Spitting is the act of forcibly ejecting saliva or other substances from the mouth. In many parts of the world, it is considered rude and a social taboo, and has even been outlawed in many countries. In Western countries, for example, it has often been outlawed for reasons of public decency and attempting to reduce the spread of disease; however, these laws are often not strictly enforced.[ citation needed ] In Singapore, the fine for spitting may be as high as SGD$2,000 for multiple offenses, and one can even be arrested. In some other parts of the world, such as in China, expectoration is more socially acceptable (even if officially disapproved of or illegal), and spittoons are still a common appearance in some cultures. Some animals, even humans in some cases, use spitting as an automatic defensive maneuver. Camels are well known for doing this, though most domestic camels are trained not to.
Many birds in the swift family, Apodidae, produce a viscous saliva during nesting season to glue together materials to construct a nest.Two species of swifts in the genus Aerodramus build their nests using only their saliva, the base for bird's nest soup.
A common belief is that saliva contained in the mouth has natural disinfectants, which leads people to believe it is beneficial to "lick their wounds". Researchers at the University of Florida at Gainesville have discovered a protein called nerve growth factor (NGF) in the saliva of mice. Wounds doused with NGF healed twice as fast as untreated and unlicked wounds; therefore, saliva can help to heal wounds in some species. NGF has not been found in human saliva; however, researchers find human saliva contains such antibacterial agents as secretory IgA, lactoferrin, lysozyme and peroxidase.It has not been shown that human licking of wounds disinfects them, but licking is likely to help clean the wound by removing larger contaminants such as dirt and may help to directly remove infective bodies by brushing them away. Therefore, licking would be a way of wiping off pathogens, useful if clean water is not available to the animal or person.
In Pavlov's experiment, dogs were conditioned to salivate in response to a ringing bell, this stimulus is associated with a meal or hunger. Salivary secretion is also associated with nausea. Saliva is usually formed in the mouth through an act called gleeking, which can be voluntary or involuntary.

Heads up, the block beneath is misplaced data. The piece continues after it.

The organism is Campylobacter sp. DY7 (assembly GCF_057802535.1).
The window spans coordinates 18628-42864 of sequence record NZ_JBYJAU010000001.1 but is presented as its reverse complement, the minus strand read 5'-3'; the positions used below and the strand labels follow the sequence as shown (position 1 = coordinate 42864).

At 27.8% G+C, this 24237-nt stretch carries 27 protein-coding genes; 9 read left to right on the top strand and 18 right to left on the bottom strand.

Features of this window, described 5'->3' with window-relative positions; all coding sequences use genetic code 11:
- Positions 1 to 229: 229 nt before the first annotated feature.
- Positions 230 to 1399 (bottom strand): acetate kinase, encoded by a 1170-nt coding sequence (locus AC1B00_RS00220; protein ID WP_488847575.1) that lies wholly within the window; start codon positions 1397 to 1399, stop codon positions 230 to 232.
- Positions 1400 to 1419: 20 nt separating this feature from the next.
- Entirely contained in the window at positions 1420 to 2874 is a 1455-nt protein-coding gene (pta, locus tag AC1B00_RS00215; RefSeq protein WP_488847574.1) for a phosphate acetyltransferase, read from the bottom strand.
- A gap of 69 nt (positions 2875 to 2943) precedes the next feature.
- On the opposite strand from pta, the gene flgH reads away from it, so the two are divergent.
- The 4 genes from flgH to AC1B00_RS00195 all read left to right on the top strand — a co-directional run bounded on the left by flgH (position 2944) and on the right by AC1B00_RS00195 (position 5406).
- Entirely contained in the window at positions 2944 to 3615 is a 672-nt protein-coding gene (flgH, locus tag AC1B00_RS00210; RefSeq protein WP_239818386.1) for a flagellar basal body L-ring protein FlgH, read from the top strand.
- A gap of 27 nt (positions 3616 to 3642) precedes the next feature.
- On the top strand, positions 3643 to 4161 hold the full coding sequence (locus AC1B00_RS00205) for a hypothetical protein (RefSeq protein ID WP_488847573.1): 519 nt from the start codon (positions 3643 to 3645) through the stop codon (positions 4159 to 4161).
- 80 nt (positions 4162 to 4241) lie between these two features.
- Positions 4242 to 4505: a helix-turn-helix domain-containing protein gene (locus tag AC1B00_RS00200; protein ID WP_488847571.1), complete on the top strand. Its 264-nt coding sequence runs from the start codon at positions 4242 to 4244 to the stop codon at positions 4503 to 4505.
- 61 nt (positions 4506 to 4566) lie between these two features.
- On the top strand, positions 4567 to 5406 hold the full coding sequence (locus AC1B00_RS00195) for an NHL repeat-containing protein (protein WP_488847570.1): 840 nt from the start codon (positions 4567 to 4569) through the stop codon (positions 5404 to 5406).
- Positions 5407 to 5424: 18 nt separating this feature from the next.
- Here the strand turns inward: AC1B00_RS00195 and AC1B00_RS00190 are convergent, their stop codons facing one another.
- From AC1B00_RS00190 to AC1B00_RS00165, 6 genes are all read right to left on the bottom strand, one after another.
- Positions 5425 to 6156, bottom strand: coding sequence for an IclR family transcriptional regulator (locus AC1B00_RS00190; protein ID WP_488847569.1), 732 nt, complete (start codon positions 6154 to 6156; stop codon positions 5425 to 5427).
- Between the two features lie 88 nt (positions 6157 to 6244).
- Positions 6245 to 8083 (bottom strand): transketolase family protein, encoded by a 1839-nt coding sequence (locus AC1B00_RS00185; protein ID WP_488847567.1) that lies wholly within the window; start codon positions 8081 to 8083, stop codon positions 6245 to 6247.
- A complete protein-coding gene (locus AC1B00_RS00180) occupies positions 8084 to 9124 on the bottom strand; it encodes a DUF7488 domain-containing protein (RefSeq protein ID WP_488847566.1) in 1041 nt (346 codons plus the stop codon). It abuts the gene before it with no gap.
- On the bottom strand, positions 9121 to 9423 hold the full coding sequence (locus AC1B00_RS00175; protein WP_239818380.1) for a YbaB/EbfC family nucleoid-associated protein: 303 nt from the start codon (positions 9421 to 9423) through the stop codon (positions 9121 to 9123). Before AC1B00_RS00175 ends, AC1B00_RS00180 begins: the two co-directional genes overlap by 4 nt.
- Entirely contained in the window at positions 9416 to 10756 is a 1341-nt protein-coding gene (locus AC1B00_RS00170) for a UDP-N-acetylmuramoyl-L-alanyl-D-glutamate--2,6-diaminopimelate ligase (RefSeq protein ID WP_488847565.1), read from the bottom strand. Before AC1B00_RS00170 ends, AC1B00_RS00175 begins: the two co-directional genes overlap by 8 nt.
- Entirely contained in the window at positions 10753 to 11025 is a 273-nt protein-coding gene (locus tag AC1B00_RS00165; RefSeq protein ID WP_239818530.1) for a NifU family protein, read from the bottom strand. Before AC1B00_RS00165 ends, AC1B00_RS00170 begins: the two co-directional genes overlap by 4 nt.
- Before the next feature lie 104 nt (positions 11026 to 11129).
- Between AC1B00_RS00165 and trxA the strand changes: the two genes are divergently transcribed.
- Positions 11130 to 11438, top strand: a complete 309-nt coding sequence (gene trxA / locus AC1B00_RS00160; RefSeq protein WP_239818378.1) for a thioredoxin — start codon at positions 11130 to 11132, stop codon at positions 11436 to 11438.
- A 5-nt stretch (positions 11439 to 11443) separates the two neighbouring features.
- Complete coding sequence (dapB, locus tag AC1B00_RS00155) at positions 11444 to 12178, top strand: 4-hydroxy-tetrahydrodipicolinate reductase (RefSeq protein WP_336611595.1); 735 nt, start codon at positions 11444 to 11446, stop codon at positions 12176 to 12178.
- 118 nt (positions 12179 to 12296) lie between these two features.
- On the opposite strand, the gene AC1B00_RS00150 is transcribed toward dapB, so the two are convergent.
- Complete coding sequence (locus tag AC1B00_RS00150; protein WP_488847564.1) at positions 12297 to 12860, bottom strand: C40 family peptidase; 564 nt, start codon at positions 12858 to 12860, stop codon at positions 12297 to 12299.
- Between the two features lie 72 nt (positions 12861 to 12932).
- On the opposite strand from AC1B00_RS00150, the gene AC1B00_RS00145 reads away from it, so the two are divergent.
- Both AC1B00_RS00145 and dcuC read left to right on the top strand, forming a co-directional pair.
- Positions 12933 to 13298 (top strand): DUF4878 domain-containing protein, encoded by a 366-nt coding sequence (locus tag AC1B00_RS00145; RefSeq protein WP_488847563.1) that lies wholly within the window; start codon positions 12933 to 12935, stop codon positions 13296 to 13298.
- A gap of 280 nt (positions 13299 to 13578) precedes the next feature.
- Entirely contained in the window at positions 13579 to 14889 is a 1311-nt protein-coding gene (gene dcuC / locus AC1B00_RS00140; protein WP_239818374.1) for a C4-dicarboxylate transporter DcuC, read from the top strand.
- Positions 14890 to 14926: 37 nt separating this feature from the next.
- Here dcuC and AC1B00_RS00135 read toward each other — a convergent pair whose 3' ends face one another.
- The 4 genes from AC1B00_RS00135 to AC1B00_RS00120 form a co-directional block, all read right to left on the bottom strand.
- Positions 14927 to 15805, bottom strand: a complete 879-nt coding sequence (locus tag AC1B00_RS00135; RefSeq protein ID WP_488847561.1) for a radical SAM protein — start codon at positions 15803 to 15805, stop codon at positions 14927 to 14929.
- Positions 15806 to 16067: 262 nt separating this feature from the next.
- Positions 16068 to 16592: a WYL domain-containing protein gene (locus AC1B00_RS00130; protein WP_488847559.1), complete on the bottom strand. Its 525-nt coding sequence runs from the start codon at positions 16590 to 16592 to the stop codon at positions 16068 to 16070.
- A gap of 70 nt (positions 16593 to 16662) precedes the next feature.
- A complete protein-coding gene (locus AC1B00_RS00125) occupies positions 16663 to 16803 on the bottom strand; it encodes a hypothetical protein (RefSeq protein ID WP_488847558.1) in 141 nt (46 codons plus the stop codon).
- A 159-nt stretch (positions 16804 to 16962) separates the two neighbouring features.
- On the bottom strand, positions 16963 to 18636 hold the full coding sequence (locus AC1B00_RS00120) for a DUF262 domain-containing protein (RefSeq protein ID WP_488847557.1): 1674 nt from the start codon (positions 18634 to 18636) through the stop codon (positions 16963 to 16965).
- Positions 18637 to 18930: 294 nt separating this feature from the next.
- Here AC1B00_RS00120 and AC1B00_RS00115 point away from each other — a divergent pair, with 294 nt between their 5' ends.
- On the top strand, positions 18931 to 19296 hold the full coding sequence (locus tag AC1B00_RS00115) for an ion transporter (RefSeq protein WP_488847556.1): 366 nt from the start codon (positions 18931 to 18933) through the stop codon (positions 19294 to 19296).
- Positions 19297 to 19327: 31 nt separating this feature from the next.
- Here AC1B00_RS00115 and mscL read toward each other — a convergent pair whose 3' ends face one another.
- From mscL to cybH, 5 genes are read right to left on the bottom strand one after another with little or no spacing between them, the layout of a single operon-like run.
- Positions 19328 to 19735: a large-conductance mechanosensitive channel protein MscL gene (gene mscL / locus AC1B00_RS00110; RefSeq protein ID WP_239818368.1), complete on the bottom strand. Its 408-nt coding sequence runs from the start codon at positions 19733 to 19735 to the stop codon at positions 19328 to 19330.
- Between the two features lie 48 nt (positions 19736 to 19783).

Some old cultures chewed grains to produce alcoholic beverages, such as chicha,kasiri or sake.
A number of commercially available saliva substitutes exist.
The pancreas is an organ of the digestive system and endocrine system of vertebrates. In humans, it is located in the abdomen behind the stomach and functions as a gland. The pancreas has both an endocrine and a digestive exocrine function. As an endocrine gland, it functions mostly to regulate blood sugar levels, secreting the hormones insulin, glucagon, somatostatin, and pancreatic polypeptide. As a part of the digestive system, it functions as an exocrine gland secreting pancreatic juice into the duodenum through the pancreatic duct. This juice contains bicarbonate, which neutralizes acid entering the duodenum from the stomach; and digestive enzymes, which break down carbohydrates, proteins, and fats in food entering the duodenum from the stomach.
The stomach is a muscular, hollow organ in the gastrointestinal tract of humans and many other animals, including several invertebrates. The stomach has a dilated structure and functions as a vital digestive organ. In the digestive system the stomach is involved in the second phase of digestion, following chewing. It performs a chemical breakdown due to enzymes and hydrochloric acid.
Exocrine glands are glands that secrete substances onto an epithelial surface by way of a duct. Examples of exocrine glands include sweat, salivary, mammary, ceruminous, lacrimal, sebaceous, and mucous. Exocrine glands are one of two types of glands in the human body, the other being endocrine glands, which secrete their products directly into the bloodstream. The liver and pancreas are both exocrine and endocrine glands; they are exocrine glands because they secrete products—bile and pancreatic juice—into the gastrointestinal tract through a series of ducts, and endocrine because they secrete other substances directly into the bloodstream.
Digestion is the breakdown of large insoluble food molecules into small water-soluble food molecules so that they can be absorbed into the watery blood plasma. In certain organisms, these smaller substances are absorbed through the small intestine into the blood stream. Digestion is a form of catabolism that is often divided into two processes based on how food is broken down: mechanical and chemical digestion. The term mechanical digestion refers to the physical breakdown of large pieces of food into smaller pieces which can subsequently be accessed by digestive enzymes. In chemical digestion, enzymes break down food into the small molecules the body can use.
The salivary glands in mammals are exocrine glands that produce saliva through a system of ducts. Humans have three paired major salivary glands as well as hundreds of minor salivary glands. Salivary glands can be classified as serous, mucous or seromucous (mixed).
The parotid gland is a major salivary gland in many animals. In humans, the two parotid glands are present on either side of the mouth and in front of both ears. They are the largest of the salivary glands. Each parotid is wrapped around the mandibular ramus, and secretes serous saliva through the parotid duct into the mouth, to facilitate mastication and swallowing and to begin the digestion of starches. There are also two other types of salivary glands; they are submandibular and sublingual glands. Sometimes accessory parotid glands are found close to the main parotid glands.